A CURIOUS THING happened in Stockholm in 2013. The Royal Swedish Academy of Sciences awarded the Nobel Prize in economics to three academics who had developed theories about stock prices. What was odd was that two of the recipients—Eugene Fama and Robert Shiller—couldn’t have been more opposed in their viewpoints.
Fama believes that stock prices are always rational and that there’s no such thing as a market bubble. Shiller believes that stock prices are often irrational and that bubbles do occur. And yet the Nobel Committee gave them both the same prestigious award, implying that their conclusions were equally valid.
This always struck me as nonsensical. Either the Earth is flat or it’s round. It can’t be both. In the case of stock prices, the data are clear: Shiller’s point of view makes more sense. Stock prices get out of whack all the time. Investors overreact and bubbles form frequently. Even Fama himself has halfheartedly acknowledged this, saying that his theory is just “a model” and that it is “difficult to prove” and “not always true.”
Why am I hung up on this? A Nobel Prize is like a Good Housekeeping seal of approval. In my opinion, the Swedish Academy did a disservice to individual investors by validating two opposing theories. It’s like telling people that you can eat a balanced diet or that you can eat cheeseburgers at every meal, and that both approaches are equally valid.
From my point of view, as a financial advisor, the people most deserving of awards are those who have done the most to educate—and advocate for—individual investors. They are the true heroes in personal finance. If you are looking to develop your own personal finance knowledge and skills, here are eight individuals who, I think, deserve your attention:
Ben Graham. Well known as Warren Buffett’s teacher and mentor, Graham also shared his wisdom in a set of timeless books. Most memorably, in The Intelligent Investor, Graham explains investor psychology using an invented character called Mr. Market. What he says about investing is as true today as it was when the book was published in 1949.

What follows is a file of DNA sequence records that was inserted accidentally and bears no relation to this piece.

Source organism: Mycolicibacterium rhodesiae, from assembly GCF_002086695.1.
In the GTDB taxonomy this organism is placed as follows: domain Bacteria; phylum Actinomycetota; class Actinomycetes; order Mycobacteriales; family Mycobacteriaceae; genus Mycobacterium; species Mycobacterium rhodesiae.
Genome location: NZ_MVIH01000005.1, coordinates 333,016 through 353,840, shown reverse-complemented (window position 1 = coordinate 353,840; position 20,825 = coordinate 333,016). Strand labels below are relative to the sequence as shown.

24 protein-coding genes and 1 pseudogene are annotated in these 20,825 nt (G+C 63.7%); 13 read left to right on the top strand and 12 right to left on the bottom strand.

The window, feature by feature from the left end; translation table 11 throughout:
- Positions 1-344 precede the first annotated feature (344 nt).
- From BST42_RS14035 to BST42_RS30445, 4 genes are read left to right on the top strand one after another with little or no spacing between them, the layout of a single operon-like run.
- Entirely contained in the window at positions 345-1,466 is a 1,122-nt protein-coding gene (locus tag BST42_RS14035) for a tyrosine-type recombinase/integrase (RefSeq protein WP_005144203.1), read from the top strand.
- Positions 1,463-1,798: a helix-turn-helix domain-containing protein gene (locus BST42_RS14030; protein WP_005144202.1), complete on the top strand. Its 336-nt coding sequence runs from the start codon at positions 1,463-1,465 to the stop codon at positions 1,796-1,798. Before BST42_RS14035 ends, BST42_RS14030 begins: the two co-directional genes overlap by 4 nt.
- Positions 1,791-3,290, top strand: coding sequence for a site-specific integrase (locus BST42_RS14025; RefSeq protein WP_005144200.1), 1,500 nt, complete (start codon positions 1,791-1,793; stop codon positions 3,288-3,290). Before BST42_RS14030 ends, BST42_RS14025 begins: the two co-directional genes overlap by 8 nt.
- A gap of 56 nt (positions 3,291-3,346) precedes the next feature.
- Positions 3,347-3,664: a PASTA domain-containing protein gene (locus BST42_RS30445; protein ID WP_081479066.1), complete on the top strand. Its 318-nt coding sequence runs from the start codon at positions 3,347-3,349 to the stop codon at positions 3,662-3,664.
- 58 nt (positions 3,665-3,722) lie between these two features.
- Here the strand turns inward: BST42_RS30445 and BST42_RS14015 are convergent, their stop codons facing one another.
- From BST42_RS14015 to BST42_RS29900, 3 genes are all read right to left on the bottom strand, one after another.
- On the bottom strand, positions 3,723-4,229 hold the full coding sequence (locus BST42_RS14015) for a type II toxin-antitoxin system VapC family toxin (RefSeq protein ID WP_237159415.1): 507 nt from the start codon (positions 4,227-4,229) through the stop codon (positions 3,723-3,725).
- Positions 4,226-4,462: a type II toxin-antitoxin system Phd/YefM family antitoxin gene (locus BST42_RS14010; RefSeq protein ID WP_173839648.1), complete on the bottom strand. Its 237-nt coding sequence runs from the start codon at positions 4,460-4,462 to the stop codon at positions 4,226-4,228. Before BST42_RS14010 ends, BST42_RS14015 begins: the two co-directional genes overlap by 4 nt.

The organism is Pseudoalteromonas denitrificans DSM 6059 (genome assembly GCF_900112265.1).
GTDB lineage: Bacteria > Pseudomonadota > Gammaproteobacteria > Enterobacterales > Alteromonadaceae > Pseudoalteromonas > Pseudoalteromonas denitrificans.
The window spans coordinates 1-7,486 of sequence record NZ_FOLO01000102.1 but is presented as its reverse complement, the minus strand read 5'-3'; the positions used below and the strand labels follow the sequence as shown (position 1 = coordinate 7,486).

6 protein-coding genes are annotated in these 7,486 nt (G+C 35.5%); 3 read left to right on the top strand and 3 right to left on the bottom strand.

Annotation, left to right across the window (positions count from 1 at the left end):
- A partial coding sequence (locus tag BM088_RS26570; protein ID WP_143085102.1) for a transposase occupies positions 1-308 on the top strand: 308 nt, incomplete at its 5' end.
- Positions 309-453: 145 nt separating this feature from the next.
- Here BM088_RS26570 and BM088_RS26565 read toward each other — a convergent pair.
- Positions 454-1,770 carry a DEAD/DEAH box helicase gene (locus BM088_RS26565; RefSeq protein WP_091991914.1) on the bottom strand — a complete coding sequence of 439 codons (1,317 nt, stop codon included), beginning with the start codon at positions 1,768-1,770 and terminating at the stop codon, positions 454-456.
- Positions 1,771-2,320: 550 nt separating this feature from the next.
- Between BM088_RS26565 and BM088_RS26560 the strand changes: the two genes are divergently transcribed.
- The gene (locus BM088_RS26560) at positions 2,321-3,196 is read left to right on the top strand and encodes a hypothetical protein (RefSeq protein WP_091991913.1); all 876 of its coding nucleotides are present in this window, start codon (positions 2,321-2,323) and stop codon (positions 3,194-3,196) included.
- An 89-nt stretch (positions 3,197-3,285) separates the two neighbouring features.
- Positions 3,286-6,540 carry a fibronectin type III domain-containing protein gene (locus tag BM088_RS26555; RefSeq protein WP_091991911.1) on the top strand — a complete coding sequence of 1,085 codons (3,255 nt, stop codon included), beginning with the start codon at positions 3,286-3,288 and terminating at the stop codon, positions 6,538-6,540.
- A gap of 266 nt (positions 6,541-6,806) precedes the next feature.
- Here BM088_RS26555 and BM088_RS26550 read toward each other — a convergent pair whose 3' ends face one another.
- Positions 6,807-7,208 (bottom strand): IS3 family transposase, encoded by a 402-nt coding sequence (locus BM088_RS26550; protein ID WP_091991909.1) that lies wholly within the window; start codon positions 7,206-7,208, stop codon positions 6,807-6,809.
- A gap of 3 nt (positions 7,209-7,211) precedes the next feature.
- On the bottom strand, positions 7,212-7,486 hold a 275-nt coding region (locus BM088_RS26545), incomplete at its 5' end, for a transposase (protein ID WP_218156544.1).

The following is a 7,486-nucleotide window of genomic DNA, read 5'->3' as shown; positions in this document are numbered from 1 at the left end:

Warren Buffett. Revered for his investment skills, Buffett is a hero in my book for the efforts he has made to educate individual investors. In each of his annual letters to shareholders, he devotes space to providing investment advice for ordinary individuals. It’s an incredible public service. You can find 40 years’ worth of Buffett’s letters on his website.
David Swensen. As the longtime manager of the top-performing university endowment, Yale University’s David Swensen knows a thing or two about beating the market. But he also knows that individuals aren’t afforded the same investment opportunities as giant universities. It’s an important point: Yes, you can make a fortune in hedge funds and other exotic investments, but only if your business card has Harvard or Yale on it. Swensen’s book Unconventional Success lays out the argument in clear terms.
John Bogle. Vanguard Group founder Jack Bogle started one of the first index funds in 1976. Even today, at age 89, he does more than almost anyone to articulate for consumers the benefits of keeping costs low. And his company has been extremely effective at pressuring all of its competitors to lower prices. This has benefited consumers immeasurably. Bogle has written several books. I would recommend Enough or The Little Book of Common Sense Investing.
Terrance Odean. A finance professor at the University of California at Berkeley, Terry Odean is not a household name, but he ought to be. He conducted a series of studies that examined the behavior of individual investors, often in conjunction with fellow academic Brad Barber. While many people say that it’s difficult to beat the market, Odean proved it, by studying the results of thousands of individual brokerage accounts. But he didn’t stop there. More recently, Odean produced an educational—and entertaining—series of videos, which are available at no cost on YouTube. If you watch the one entitled Save Early, Save Now, be sure to stick around for the final 13 seconds.
Seth Klarman. In addition to being one of the world’s most successful hedge fund managers, Klarman has done the best job, in my view, of debunking the flawed-but-standard textbook notion that an investment’s risk can be summarized in one number. Klarman’s book is out of print and sells for about $1,000 on eBay. But you can learn a lot from interviews that he has given over the years, including this YouTube video.
Howard Marks. The founder of Los Angeles-based Oaktree Capital, Marks is an incredibly clear thinker and shares his commonsense ideas with the public in periodic memos. Like Klarman, Marks departs from the less-than-useful textbook approach to thinking about risk. Especially in the 10th year of a bull market, I would recommend subscribing to Marks’s memos, which are available at no cost on Oaktree’s website.
Nassim Nicholas Taleb. A retired trader, Taleb uses the analogy of a black swan—a phenomenon that is very rare but does actually exist—to make an important point: Just because something has never happened before, or just because you have never seen it yourself, doesn’t mean that it can’t happen. Taleb’s bestselling book The Black Swan deserves a place on your bookshelf. Yes, the past is a guide to the future. But it is not a perfect roadmap.
Adam M. Grossman’s previous articles include Separated at Birth, Non Prophet, Stress Test and All of the Above. Adam is the founder of Mayport Wealth Management, a fixed-fee financial planning firm in Boston. He’s an advocate of evidence-based investing and is on a mission to lower the cost of investment advice for consumers. Follow Adam on Twitter @AdamMGrossman.